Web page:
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Mapping lightning in the sky with a mini array

Abstract : Mini arrays are commonly used for infrasonic and seismic studies. Here we report for the first time the detection and mapping of distant lightning discharges in the sky with a mini array. The array has a baseline to wavelength ratio ∼4.2·10-2 to record very low frequency electromagnetic waves from 2 to 18 kHz. It is found that the mini array detects ∼69 lightning pulses per second from cloud-to-ground and in-cloud discharges, even though the parent thunderstorms are ∼900-1100 km away and a rigorous selection criterion based on the quality of the wavefront across the array is used. In particular, lightning pulses that exhibit a clockwise phase progression are found at larger elevation angles in the sky as the result of a birefringent subionospheric wave propagation attributed to ordinary and extraordinary waves. These results imply that long range lightning detection networks might benefit from an exploration of the wave propagation conditions with mini arrays.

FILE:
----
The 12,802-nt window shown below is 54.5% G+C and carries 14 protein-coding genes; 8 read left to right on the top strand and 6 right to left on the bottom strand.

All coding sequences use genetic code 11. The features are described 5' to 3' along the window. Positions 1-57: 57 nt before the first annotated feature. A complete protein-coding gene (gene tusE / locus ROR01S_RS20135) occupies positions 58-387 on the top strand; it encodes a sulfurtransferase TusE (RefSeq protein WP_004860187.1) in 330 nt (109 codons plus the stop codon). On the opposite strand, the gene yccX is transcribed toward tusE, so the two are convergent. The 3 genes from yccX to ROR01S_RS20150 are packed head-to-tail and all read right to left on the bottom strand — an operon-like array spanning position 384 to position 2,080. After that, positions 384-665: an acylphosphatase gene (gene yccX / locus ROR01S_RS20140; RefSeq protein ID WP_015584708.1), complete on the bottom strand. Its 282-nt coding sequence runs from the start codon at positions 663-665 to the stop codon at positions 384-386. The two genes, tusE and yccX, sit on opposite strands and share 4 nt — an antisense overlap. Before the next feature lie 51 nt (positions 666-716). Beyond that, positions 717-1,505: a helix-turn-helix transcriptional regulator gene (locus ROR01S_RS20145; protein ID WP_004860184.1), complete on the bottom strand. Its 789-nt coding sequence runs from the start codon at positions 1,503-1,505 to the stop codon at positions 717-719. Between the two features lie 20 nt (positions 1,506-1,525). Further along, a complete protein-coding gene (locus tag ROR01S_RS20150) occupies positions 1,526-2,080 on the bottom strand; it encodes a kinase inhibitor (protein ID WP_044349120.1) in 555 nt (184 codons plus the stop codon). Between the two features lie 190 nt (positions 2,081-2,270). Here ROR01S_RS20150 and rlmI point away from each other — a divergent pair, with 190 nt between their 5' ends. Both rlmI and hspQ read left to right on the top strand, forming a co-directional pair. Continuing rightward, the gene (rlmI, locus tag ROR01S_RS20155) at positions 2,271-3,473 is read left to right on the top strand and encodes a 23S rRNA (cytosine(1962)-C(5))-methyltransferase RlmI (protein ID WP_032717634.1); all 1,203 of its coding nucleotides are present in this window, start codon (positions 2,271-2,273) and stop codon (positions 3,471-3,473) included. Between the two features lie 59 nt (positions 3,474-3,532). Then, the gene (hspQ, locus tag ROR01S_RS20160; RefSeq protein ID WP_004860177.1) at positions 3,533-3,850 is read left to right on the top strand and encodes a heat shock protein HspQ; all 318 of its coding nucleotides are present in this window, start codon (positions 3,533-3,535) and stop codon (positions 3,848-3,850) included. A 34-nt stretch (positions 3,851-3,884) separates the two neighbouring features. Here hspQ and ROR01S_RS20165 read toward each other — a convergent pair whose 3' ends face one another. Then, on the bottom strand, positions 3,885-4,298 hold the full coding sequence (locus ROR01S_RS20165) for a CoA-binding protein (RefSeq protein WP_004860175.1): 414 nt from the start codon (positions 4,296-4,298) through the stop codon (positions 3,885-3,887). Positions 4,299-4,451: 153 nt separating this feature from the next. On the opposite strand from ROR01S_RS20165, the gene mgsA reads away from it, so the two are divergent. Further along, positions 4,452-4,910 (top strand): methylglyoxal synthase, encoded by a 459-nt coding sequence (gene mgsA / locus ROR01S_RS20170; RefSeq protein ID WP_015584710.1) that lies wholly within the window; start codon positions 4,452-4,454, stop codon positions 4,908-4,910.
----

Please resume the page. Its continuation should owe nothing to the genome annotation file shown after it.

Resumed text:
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Submitted on : Thursday, May 19, 2022 - 7:42:43 AM
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Distributed under a Creative Commons Attribution 4.0 International License

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Martin Füllekrug, Zhongjian Liu, Kuang Koh, Andrew Mezentsev, Stéphane Pedeboy, et al.. Mapping lightning in the sky with a mini array. Geophysical Research Letters, 2016, 43, pp.10,448-10,454. ⟨10.1002/2016GL070737⟩. ⟨insu-03671660⟩

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